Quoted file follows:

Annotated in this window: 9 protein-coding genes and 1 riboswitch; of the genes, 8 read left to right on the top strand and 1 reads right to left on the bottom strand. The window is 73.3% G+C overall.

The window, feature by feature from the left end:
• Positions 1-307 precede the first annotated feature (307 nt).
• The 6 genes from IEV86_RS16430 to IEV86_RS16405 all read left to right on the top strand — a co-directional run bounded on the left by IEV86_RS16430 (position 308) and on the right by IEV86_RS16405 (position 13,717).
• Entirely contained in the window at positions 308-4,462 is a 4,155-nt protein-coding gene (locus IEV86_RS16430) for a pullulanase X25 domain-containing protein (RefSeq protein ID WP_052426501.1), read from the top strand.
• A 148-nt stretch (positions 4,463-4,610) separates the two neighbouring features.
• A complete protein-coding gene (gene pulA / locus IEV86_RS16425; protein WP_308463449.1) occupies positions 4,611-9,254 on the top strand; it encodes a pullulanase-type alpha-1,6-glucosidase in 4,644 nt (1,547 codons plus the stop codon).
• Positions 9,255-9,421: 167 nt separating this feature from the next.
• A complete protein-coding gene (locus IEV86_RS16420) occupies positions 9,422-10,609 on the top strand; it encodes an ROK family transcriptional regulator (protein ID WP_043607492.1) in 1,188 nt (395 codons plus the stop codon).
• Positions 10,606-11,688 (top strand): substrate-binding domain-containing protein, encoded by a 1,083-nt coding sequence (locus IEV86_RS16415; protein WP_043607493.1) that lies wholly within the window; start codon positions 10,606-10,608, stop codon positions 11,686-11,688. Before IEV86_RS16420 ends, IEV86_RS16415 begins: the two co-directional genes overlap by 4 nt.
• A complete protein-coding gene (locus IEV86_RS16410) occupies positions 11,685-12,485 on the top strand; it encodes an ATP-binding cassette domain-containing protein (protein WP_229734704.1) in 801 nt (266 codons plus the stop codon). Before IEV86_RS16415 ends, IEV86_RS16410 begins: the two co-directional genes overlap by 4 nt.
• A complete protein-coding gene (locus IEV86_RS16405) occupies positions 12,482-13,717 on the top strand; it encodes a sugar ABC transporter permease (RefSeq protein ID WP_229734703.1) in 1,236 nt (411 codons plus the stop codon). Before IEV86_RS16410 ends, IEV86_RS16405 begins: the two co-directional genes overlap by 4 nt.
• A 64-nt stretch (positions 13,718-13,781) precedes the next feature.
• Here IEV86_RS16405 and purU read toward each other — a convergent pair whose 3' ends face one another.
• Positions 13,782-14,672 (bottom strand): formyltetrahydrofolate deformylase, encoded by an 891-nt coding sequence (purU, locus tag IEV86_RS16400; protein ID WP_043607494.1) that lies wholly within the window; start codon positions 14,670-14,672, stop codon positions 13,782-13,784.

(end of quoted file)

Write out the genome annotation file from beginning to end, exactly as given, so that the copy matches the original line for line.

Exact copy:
Annotated in this window: 9 protein-coding genes and 1 riboswitch; of the genes, 8 read left to right on the top strand and 1 reads right to left on the bottom strand. The window is 73.3% G+C overall.

The window, feature by feature from the left end:
• Positions 1-307 precede the first annotated feature (307 nt).
• The 6 genes from IEV86_RS16430 to IEV86_RS16405 all read left to right on the top strand — a co-directional run bounded on the left by IEV86_RS16430 (position 308) and on the right by IEV86_RS16405 (position 13,717).
• Entirely contained in the window at positions 308-4,462 is a 4,155-nt protein-coding gene (locus IEV86_RS16430) for a pullulanase X25 domain-containing protein (RefSeq protein ID WP_052426501.1), read from the top strand.
• A 148-nt stretch (positions 4,463-4,610) separates the two neighbouring features.
• A complete protein-coding gene (gene pulA / locus IEV86_RS16425; protein WP_308463449.1) occupies positions 4,611-9,254 on the top strand; it encodes a pullulanase-type alpha-1,6-glucosidase in 4,644 nt (1,547 codons plus the stop codon).
• Positions 9,255-9,421: 167 nt separating this feature from the next.
• A complete protein-coding gene (locus IEV86_RS16420) occupies positions 9,422-10,609 on the top strand; it encodes an ROK family transcriptional regulator (protein ID WP_043607492.1) in 1,188 nt (395 codons plus the stop codon).
• Positions 10,606-11,688 (top strand): substrate-binding domain-containing protein, encoded by a 1,083-nt coding sequence (locus IEV86_RS16415; protein WP_043607493.1) that lies wholly within the window; start codon positions 10,606-10,608, stop codon positions 11,686-11,688. Before IEV86_RS16420 ends, IEV86_RS16415 begins: the two co-directional genes overlap by 4 nt.
• A complete protein-coding gene (locus IEV86_RS16410) occupies positions 11,685-12,485 on the top strand; it encodes an ATP-binding cassette domain-containing protein (protein WP_229734704.1) in 801 nt (266 codons plus the stop codon). Before IEV86_RS16415 ends, IEV86_RS16410 begins: the two co-directional genes overlap by 4 nt.
• A complete protein-coding gene (locus IEV86_RS16405) occupies positions 12,482-13,717 on the top strand; it encodes a sugar ABC transporter permease (RefSeq protein ID WP_229734703.1) in 1,236 nt (411 codons plus the stop codon). Before IEV86_RS16410 ends, IEV86_RS16405 begins: the two co-directional genes overlap by 4 nt.
• A 64-nt stretch (positions 13,718-13,781) precedes the next feature.
• Here IEV86_RS16405 and purU read toward each other — a convergent pair whose 3' ends face one another.
• Positions 13,782-14,672 (bottom strand): formyltetrahydrofolate deformylase, encoded by an 891-nt coding sequence (purU, locus tag IEV86_RS16400; protein ID WP_043607494.1) that lies wholly within the window; start codon positions 14,670-14,672, stop codon positions 13,782-13,784.